Digital Addictions: A Look into Internet Gaming Disorder (IGD)

“Online gambling” and “online gaming” mean two distinctly different things yet sometimes the condition results in the same consequences. Like alcohol and methamphetamine abuse, the substances are different, but the recovery lifestyle is the solution for both types of addiction. However, unlike substance abuse, the internet is fully legal and accessible to nearly everyone. This means that digital addiction is a threat to everyone.

Whether it’s in person or online, gambling is associated with risking something of value in hopes of a specific outcome of an event or contest. Alternatively, gaming is associated with spending time and effort for digital and social rewards. While digital addictions are often overlooked by adults and children alike, the disorders can be debilitating and disrupt your daily life.

Internet Gaming Disorder

Although many people use to scoff at the idea of an addiction to games, parents are now beginning to understand the seriousness of internet gaming disorders. Despite having been around for a relatively short period of time, internet addiction has taken the world by storm. 

More specifically, internet gaming disorder (IGD) appears to be as physically and psychologically addicting as internet gambling disorder. IGD is not just frequent video game playing, IGD is clinically significant impairment in psychosocial functioning due to compulsive internet gaming. 

Unfortunately, gaming is often met with zeal and perseverance in younger generations, leading to a widespread number of internet gaming disorders in youths. The uptick in online gambling disorder is also far more prevalent among younger people when compared with older “traditional” gamblers.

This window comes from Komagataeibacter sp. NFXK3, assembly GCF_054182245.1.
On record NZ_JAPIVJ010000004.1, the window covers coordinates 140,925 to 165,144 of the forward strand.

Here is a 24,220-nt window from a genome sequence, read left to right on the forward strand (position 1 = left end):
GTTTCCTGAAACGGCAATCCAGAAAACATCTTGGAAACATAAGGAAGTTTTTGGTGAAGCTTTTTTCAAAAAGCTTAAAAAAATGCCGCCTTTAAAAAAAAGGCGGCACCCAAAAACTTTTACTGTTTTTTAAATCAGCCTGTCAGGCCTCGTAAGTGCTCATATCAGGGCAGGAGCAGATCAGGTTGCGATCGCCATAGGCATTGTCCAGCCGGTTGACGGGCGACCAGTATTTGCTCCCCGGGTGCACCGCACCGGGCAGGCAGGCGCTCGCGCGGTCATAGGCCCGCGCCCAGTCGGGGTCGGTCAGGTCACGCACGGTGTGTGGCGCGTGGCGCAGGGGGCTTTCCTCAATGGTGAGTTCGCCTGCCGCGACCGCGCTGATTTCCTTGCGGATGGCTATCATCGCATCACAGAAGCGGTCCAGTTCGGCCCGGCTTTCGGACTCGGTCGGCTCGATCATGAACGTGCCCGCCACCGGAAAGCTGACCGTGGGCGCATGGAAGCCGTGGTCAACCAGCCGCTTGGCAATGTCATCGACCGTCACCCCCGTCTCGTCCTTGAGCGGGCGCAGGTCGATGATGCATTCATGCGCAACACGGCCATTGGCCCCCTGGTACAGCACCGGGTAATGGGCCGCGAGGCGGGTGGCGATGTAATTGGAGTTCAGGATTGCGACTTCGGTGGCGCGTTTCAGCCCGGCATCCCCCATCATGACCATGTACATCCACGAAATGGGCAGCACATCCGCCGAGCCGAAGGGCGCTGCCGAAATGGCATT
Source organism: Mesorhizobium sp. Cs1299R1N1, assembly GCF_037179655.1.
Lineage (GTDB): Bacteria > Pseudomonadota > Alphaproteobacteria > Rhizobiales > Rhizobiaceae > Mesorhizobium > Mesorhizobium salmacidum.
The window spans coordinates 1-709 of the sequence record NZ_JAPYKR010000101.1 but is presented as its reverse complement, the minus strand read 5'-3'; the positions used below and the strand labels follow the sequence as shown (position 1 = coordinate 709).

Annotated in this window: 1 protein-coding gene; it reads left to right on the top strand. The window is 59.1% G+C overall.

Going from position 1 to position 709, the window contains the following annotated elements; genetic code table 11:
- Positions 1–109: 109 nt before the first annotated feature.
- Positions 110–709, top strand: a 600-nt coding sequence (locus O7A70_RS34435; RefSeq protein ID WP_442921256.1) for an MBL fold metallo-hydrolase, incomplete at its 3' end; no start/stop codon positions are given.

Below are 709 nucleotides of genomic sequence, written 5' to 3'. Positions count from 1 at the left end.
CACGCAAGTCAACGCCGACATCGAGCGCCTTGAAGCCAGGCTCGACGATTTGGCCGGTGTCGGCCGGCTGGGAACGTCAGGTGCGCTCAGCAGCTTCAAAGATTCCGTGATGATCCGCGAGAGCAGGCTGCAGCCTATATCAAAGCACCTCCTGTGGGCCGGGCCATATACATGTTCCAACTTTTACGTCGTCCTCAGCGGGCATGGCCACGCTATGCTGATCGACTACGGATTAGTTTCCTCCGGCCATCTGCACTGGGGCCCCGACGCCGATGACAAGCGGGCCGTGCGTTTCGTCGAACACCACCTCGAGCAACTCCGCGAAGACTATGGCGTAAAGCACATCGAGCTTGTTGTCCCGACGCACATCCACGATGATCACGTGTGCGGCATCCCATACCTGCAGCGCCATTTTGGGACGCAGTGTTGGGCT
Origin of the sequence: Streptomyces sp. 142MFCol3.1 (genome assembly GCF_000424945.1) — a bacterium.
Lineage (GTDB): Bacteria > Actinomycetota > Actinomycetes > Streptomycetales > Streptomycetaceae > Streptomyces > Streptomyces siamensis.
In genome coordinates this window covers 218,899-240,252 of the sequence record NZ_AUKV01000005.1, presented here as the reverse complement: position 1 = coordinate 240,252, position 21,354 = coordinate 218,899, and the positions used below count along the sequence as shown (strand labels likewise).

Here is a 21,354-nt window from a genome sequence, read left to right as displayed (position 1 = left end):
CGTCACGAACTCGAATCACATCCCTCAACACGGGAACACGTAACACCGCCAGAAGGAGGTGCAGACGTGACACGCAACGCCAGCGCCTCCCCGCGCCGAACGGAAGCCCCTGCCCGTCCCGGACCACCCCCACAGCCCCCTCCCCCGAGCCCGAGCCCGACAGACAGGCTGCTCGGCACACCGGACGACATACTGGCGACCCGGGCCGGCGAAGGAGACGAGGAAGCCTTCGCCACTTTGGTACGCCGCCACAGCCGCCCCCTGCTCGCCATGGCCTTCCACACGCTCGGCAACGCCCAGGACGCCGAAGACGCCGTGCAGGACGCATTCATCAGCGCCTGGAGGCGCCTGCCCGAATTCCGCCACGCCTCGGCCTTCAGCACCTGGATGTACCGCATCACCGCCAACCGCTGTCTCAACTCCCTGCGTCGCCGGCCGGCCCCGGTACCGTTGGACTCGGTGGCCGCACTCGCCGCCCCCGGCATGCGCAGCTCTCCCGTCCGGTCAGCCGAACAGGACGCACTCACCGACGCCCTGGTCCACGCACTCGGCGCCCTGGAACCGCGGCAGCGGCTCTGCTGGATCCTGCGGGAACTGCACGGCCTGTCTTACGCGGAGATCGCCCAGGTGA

How Do Addictions Experts Determine Who Suffers from IGD?

The Diagnostic and Statistical Manual of Mental Disorders 5th Edition (DSM-5) has determined that IGD may be present when 5 or more of the following occur within a 12-month period:

  1. Obsessed with games to the point that the person is daydreaming about previous gaming or planning the next gaming fling; daily living revolves around gaming;
  2. Impatience, intolerance, irritability, anger, anxiety or unhappiness occur when gaming is stopped or taken away, similar if not identical to drug withdrawal syndrome
  3. Neuronal down-regulation or tolerance manifested by the compulsion to spend more and more time engaged in games;
  4. Several attempts to stop or reduce gaming thoughts and actions;
  5. Decreased interest in pleasurable activities with the exception of games;
  6. Minimization, rationalization or denial of psychosocial consequences secondary to gaming;
  7. Not being forthright to family, counselors, or others regarding the magnitude of gaming;
  8. Gaming is used as a “drug” to escape reality or reduce ill feelings such as boredom, attention deficit, dependence, oppression, guilt, anxiety, rejection, low self-esteem, and unhappiness.
  9. The gamer has knowingly or unknowingly suffered psychosocial losses, setbacks, or erosion of relationships, academic performance, employment, or educational or career opportunity.

If you recognize these symptoms in yourself or a loved one, it is important to seek help. Reaching out to a medical professional for assistance with a digital addiction like internet gaming disorder can put you on the right track toward recovery and happiness.

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